Brains for Membranes
“Heart murmur” is probably one of the most common reasons for referral to the echo lab. Today’s case should remind you how important it is to carefully review the echocardiogram in such patients in order not to miss an unexpected pathology.
A 75-year old former shopkeeper was recently referred to our cardiac center to evaluate a mild systolic murmur, which was suspected to be new.
Just as a side-note: it is sometimes helpful if we as echocardiographers also use the “old fashioned” stethoscope. In our patient we were able to confirm a faint systolic murmur.
At, first glance no reason could be found for the murmur. The aortic valve was normal and the aortic Doppler signal was unremarkable with a velocity below 2m/sec. But was the Doppler signal really normal? Take a look at the “beard-shaped” spectrum. Since the image quality was superb, one would expect a much clearer delineation of the signal. In addition, the velocity was 1.9m/sec. Even though the velocity is below 2 m/sec and strictly speaking one cannot make the diagnosis of aortic stenosis, the velocity is more than one would suspect in a structurally normal valve (in the absence of a elevated cardiac output).
Screening the outflow-tract carefully…
… showed a discrete membrane and a muscular ridge resulting in insignificant left ventricular outflow tract (LVOT) obstruction.
Left ventricular outflow-tract-membranes or ridges are the most common manifestations of subvalvular aortic stenosis (70-80% in children). Other forms of LVOT pathologies include tunnel-like LVOT obstruction and anomalous mitral-valve tissue.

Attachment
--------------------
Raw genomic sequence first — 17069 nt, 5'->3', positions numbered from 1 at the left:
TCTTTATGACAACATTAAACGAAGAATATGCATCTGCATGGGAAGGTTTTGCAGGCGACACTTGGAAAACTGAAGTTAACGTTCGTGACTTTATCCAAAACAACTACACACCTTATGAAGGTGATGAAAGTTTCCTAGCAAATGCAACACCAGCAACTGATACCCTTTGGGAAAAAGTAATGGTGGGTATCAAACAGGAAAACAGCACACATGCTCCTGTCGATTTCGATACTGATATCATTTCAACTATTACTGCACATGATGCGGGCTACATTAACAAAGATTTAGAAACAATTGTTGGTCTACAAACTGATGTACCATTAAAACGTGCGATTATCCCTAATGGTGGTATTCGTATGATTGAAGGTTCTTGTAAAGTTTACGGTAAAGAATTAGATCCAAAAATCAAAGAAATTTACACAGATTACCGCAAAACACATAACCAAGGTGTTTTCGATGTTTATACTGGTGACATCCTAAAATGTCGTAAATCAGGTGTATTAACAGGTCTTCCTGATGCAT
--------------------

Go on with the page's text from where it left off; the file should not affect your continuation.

In the anatomic specimen or in 3D-echo images those membranes are crescent-shape. Depending on their size, they may cause variable degrees of subvalvular stenosis. It is not always easy to see such membranes, especially in elderly patients with poor image quality. If you are in doubt, perform a transesophageal study.
In our case the therapeutic consequences of the finding were nil. But it explained the systolic murmur. Usually velocities exceeding 1.6-1.8m/sec. can be heard. However, there are situations where misinterpretation can lead to unfavorable consequences. For example, in patients who also have some degree of valvular aortic stenosis. Replacement of the aortic valve will certainly not abolish the “outflow tract obstruction”. And why can’t the surgeon make the diagnosis? Because prosthetic valves are implanted by opening the aortic root, thus, the surgeon has difficulties to explore the outflow-tract.
More reasons for systolic and diastolic murmurs in young adults and the elderly are soon to come…
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